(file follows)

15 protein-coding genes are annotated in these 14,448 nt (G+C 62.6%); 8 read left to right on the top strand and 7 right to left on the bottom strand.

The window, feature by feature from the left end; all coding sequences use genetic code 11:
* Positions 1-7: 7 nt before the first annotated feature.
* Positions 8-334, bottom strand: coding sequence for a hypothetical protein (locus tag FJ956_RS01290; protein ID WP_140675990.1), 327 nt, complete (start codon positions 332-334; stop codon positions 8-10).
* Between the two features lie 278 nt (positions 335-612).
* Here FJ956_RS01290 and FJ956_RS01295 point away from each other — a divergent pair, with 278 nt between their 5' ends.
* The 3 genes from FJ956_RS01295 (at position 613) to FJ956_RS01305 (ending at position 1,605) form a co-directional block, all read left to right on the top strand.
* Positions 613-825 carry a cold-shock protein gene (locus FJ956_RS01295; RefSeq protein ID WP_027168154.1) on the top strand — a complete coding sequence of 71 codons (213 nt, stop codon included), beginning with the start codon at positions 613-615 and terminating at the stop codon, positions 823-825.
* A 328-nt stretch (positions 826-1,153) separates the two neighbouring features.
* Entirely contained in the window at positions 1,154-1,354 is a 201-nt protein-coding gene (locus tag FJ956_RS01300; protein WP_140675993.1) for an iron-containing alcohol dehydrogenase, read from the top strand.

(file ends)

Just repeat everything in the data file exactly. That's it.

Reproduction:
15 protein-coding genes are annotated in these 14,448 nt (G+C 62.6%); 8 read left to right on the top strand and 7 right to left on the bottom strand.

The window, feature by feature from the left end; all coding sequences use genetic code 11:
* Positions 1-7: 7 nt before the first annotated feature.
* Positions 8-334, bottom strand: coding sequence for a hypothetical protein (locus tag FJ956_RS01290; protein ID WP_140675990.1), 327 nt, complete (start codon positions 332-334; stop codon positions 8-10).
* Between the two features lie 278 nt (positions 335-612).
* Here FJ956_RS01290 and FJ956_RS01295 point away from each other — a divergent pair, with 278 nt between their 5' ends.
* The 3 genes from FJ956_RS01295 (at position 613) to FJ956_RS01305 (ending at position 1,605) form a co-directional block, all read left to right on the top strand.
* Positions 613-825 carry a cold-shock protein gene (locus FJ956_RS01295; RefSeq protein ID WP_027168154.1) on the top strand — a complete coding sequence of 71 codons (213 nt, stop codon included), beginning with the start codon at positions 613-615 and terminating at the stop codon, positions 823-825.
* A 328-nt stretch (positions 826-1,153) separates the two neighbouring features.
* Entirely contained in the window at positions 1,154-1,354 is a 201-nt protein-coding gene (locus tag FJ956_RS01300; protein WP_140675993.1) for an iron-containing alcohol dehydrogenase, read from the top strand.